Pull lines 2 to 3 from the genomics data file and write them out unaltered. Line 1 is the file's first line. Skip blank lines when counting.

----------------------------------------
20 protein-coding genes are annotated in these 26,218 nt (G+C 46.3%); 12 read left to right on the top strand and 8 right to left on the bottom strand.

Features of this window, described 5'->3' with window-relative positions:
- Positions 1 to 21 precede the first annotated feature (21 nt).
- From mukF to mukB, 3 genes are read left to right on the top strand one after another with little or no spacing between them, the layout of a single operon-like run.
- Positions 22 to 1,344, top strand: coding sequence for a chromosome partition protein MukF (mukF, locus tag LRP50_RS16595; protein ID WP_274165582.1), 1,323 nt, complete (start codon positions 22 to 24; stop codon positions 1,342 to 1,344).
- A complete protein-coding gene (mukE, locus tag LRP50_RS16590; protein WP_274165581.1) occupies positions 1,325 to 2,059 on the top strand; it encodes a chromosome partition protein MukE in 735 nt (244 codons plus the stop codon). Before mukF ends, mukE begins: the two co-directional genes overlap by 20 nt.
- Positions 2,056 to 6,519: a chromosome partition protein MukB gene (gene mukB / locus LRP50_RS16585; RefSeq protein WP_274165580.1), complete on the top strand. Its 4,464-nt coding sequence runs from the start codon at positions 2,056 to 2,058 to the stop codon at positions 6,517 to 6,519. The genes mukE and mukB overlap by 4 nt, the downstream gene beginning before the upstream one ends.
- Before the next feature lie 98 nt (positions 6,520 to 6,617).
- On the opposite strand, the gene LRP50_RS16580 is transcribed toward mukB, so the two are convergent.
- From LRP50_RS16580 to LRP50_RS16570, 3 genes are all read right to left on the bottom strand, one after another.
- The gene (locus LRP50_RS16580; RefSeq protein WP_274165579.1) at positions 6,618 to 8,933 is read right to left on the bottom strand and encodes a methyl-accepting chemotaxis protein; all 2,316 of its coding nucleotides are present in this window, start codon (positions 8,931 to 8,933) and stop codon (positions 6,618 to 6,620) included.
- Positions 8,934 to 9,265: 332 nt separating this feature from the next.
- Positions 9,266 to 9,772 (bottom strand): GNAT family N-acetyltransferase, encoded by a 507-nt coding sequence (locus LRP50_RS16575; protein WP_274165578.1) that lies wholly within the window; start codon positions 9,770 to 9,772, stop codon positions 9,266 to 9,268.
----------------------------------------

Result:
Features of this window, described 5'->3' with window-relative positions:
- Positions 1 to 21 precede the first annotated feature (21 nt).